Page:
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In .NET, I have developed a client library for my WCF service.

I have registered the assembly for COM interop so that I can make calls to the library from VBA.

However, since the executable using the library is not built in the .NET setting, library functions are unable to find the config file that defines the service bindings ('app.config' in the visual studio project)

Is there any way for me to specify the path where the config file should be expected to sit?


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2 Answers 2

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The right way to do this is not to directly COM-activate the WCF client, but to write a custom shim that will spin up a new AppDomain, create the client there, and return the IDispatch for the client to the COM caller. Once you're creating your own AppDomain, you can have it load its config file from any location you like- it's up to your hosting shim to tell it where. With the AppDomainManager introduced in 2.0, you don't even have to write an unmanaged shim- you can write a tiny 100% managed ComVisible shim that loads your WCF client up into its own domain. I've used this technique for a number of large projects that had to run inside Excel (same problem you had- bad form to drop an Excel.exe.config into a shared location), and it works great.

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Even if you have a "native" Win32 app, you can still put a config file called MyApp.exe.config right in the same directory as the app, and the .NET parts should be able to find and interpret that config file.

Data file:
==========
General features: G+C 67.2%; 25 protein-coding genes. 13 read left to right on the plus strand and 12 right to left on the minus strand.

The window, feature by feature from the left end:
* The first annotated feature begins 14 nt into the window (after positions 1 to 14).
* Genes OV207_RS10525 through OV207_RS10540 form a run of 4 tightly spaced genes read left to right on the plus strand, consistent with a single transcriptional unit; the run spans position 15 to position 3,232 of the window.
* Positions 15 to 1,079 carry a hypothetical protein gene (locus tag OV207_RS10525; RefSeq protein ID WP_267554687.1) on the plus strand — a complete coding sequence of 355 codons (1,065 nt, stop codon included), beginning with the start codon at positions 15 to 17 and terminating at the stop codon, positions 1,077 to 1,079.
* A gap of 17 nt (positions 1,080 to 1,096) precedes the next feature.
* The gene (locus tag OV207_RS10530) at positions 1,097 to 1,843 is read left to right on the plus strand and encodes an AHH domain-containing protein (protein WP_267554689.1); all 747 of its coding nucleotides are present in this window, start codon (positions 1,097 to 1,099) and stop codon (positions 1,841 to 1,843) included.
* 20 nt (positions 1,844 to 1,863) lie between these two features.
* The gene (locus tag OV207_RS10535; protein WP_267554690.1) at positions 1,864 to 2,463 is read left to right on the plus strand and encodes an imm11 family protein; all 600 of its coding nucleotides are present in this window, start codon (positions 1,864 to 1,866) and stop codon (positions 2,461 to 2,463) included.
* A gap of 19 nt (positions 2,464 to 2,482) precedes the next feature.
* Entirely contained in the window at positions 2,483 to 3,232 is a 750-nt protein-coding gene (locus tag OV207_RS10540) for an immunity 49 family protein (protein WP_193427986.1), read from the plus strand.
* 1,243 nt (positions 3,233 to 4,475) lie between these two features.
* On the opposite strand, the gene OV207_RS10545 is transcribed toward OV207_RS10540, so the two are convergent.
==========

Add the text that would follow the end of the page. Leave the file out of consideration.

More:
Your VB app won't know anything about that config file and won't do anything with it - but your .NET client library will find and use it.

I've used this technique to integrate C# code components into a native C++/Win32 app - works like a charm for me.

It requires a fully compiled, native EXE file for this method to work - not sure if your VBA project offers that, though...

If you can't live with this option, the only other option, really, is to programmatically define and load the config file. You cannot define / specify the location of the config file - but you can load a specific config file in code and use it (almost the same as the default config file).

Check out the ConfigurationManager.OpenMappedExeConfiguration method:

// you need to define a ExeConfigurationFileMap that defines what file to use
ExeConfigurationFileMap exeMap = new ExeConfigurationFileMap();
exeMap.ExeConfigFilename = @"C:\Application\Default.config";

// then, you need to load that file with the ConfigurationManager
Configuration exeConfig = 
  ConfigurationManager.OpenMappedExeConfiguration(exeMap, ConfigurationUserLevel.None);

// now you can access parts of that config
string someValue = exeConfig.AppSettings.Settings["SomeValue"].Value;
string connStr = exeConfig.ConnectionStrings.ConnectionStrings["Default"].ConnectionString;
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This does work. Unfortunately, I don't think a production-grade system should place should contaminate the MS Office directory with its own files, so I would like to find a solution that allows me to choose the location of the config file. – mcoolbeth Jun 22 '10 at 20:25

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